3. Dana – “All Kinds of Everything” – Ireland, 1970

For any fan worried about the 1960s counter-culture and rock music branching out into mind-blowing spectacles such as Jimi Hendrix, Black Sabbath and Led Zeppelin and creeping into Eurovision were comforted by perhaps the sweetest and most twee song ever committed to record in 1970. In troubled times and tensions rising between Ireland and the United Kingdom, it is perhaps no surprise Eurovision awarded Dana’s list of things she sees that remind her of her boo the win in 1970.

It also quite possibly the sweetest song of the 1970s (maybe “The Rainbow Connection” from 1979’s The Muppet Movie is the only song that could top it?), and hit Number 1 in several countries, most likely driven by both its sweet lullaby nature and that Dana, a singer from Northern Ireland representing the Republic of Ireland, represented a positive political act of hope for peace in the region.

4. Vesna Pisarović – “Everything I Want” – Croatia, 2002

It would take until the flushing of the native language rule before we had another English title with some variation of “thing” in the title. And lyrically, it doesn’t depart too much from the content of the other songs listed thus far. However, unlike the other three, “Everything I Want” came in 11th out of 24, which is still a credible left side of the board finish.

Pisarović wrote “In the Disco” for Bosnia and Herzegovina’s Deen at Eurovision 2004, and she remains active today, winning several awards for her 2019 jazz album “Petit Standard.”

5. Anna Vissi – “Everything” – Greece, 2006

We take a twist on the lyrics here, as “Everything” appears to sound like a break-up song (“I can feel my life ending as I whisper goodbye.”). This one is about “everything” she hates about her ex, and despite that she still loves and yearns for him.

“Everything” is the second of Greek-Cypriot hit machine Vissi’s three Eurovision appearances (she also represented Greece in 1980 and Cyprus in 2008). After Greece’s victory in 2005, Vissi came in 9th with this bombastic pop rock ballad “Everything” for the hosts. If you like a diva who delivers with power, “Everything” is for you. Vissi deserves her place as one of Eurovision’s greatest divas on the strength of this song’s finale alone.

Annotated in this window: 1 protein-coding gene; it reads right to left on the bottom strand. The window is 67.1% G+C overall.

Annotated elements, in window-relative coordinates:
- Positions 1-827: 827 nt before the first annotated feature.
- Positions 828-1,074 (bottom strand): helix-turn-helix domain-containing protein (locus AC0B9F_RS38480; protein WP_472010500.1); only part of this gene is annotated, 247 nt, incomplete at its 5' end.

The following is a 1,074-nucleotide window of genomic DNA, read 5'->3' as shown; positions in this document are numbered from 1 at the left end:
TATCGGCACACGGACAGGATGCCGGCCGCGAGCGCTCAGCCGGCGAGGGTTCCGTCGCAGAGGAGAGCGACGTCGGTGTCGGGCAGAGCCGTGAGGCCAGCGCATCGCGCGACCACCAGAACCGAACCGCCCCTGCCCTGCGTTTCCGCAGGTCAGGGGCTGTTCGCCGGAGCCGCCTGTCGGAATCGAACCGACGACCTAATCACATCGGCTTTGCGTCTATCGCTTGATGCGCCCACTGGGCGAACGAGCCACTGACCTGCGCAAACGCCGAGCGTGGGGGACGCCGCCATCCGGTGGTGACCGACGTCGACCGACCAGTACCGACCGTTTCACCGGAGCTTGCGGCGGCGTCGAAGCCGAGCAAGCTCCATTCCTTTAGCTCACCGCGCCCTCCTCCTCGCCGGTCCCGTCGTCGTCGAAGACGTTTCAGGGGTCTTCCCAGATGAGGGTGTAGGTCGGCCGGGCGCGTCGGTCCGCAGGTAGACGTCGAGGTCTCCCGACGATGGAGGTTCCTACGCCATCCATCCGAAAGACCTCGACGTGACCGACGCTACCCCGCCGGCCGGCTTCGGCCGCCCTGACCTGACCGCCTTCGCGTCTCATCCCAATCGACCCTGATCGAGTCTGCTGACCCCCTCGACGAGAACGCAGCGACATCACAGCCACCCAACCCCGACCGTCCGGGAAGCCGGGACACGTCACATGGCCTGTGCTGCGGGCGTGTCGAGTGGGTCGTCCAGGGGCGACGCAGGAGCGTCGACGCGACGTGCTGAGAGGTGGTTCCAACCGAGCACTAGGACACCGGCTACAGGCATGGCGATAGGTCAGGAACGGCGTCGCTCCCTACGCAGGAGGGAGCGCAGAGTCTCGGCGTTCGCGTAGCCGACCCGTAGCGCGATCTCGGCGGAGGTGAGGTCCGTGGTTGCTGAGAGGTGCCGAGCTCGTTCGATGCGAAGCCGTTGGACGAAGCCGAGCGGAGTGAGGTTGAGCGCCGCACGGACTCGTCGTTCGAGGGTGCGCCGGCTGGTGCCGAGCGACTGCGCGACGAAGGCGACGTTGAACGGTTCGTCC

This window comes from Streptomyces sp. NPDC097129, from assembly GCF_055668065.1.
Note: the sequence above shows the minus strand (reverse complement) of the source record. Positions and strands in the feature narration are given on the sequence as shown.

6. Andrius Pojavis – “Something” – Lithuania, 2013

“Something” is certainly the goofiest song so far. That is a deliberate choice as Andrius is telling the object of his affection that his love for her is making him fall apart. Andrius himself sells it with his disheveled appearance and his faux-nervous energy performance.

I suspect being subtle with that point meant a lot of fans didn’t get what he was going for. “Something” scraped into the Grand Final and finished in 22nd. I feel that is a little harsh. If I was to describe this in one word, I’d use “charming.”

7. Softengine – “Something better” – Finland, 2014

From “Something” to “Something better,” we get Softengine and their adult indie-rock ala Coldplay entry for Finland which finished in 11th place.

This was a change in direction for Finland, and it almost worked. “Something better” does have its fans, with the lyrics, though nominally on the negative side, indicating the singer moving on from a bad relationship to a new one and resisting the temptation to go back to his old one.

Dad joke alert: Finland did not find “Something better” to represent them at Eurovision. Finland’s only qualifier for the final since scraped to 25th (though “Monsters” has developed a cult following that guarantees Saara Aalto fan favorite status for decades to come despite that placing).